In Mixed Catch, NF Senior Editor Linc Bedrosian spotlights a wide range of commercial fishing-related news items from coast to coast.
Friday, 19 March 2010
Just when Oregon salmon gillnetters thought it was safe to go back in the water, the Beaver State chapter of the Coastal Conservation Association is at it again. It's reviving its attempt to place an initiative on the November ballot that would ban salmon gillnetting on the Columbia River.
The Oregon CCA chapter filed the state initiative in December, asserting that it sought to ban gillnet and tangle net use with the intention of establishing a fund to help harvesters switch to more selective fishing gear.
That might be fine if there were other gear that Oregon's salmon fishermen could use. But the state's attorney general's office, which reviews all potential ballot-initiative items, determined that there is no alternative gear available to salmon harvesters — gillnets and tangle nets are the only legal gear Oregon law allows them to use.
The attorney general's office changed the proposed initiative's title to reflect that problem. Consequently, CCA withdrew the initiative in mid-February.
But before Oregon gillnetters could exhale came word that CCA is refiling the AG-altered initiative. It must gather 82,769 signatures by early July to get it on the ballot.
Oregon's commercial salmon fishermen were proactive when the CCA chapter first filed the initiative. They actively campaigned against the proposal and developed a video to educate the public and demonstrate to them how the gear actually works. Looks like they'll have to dust it off and remind Oregon residents once more that gillnets and tangle nets should remain on the Columbia.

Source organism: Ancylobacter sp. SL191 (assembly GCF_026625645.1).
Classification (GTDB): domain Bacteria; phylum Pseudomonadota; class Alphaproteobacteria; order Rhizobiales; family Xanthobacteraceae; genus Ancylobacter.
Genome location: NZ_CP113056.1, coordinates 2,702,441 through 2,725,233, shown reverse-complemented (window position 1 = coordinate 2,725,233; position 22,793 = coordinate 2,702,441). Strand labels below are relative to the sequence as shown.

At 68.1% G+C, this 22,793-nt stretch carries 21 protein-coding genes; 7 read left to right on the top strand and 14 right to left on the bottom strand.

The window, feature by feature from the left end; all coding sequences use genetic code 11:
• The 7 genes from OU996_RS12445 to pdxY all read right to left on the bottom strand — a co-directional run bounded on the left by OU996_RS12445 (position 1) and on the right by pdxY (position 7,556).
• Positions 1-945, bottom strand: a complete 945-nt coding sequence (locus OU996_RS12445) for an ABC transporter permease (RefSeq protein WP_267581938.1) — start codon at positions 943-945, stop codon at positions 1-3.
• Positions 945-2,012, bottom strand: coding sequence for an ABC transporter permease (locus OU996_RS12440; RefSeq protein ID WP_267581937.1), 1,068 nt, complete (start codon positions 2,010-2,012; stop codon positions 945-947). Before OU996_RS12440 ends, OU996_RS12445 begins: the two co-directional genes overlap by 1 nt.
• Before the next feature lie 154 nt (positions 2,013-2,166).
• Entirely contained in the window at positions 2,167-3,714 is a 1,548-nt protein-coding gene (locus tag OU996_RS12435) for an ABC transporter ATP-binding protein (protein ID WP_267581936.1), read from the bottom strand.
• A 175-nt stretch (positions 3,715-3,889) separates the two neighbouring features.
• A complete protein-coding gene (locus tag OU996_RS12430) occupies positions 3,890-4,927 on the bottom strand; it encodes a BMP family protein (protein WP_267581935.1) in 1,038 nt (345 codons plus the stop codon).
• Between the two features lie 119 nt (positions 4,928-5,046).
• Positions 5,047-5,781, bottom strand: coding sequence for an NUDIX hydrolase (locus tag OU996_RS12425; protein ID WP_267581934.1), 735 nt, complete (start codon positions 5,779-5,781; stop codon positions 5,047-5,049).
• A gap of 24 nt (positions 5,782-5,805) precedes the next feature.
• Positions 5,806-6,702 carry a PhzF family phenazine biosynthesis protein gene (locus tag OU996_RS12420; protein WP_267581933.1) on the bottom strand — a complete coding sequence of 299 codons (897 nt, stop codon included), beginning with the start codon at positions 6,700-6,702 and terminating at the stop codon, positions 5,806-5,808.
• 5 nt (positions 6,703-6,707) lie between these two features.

National Fisherman Live: 12/16/14
In this episode, Bruce Buls, WorkBoat's technical editor, interviews Long Island lobsterman John Aldridge, who survived for 12 hours after falling overboard in the dead of night. Aldridge was the keynote speaker at the 2014 Pacific Marine Expo, which took place Nov. 19-21 in Seattle.
NOAA, in consultation with the Department of the Interior, has appointed 10 new members to the Marine Protected Areas Federal Advisory Committee. The 20-member committee is composed of individuals with diverse backgrounds and experience who advise the departments of commerce and the interior on ways to strengthen and connect the nation's MPA programs. The new members join the 10 continuing members appointed in 2012.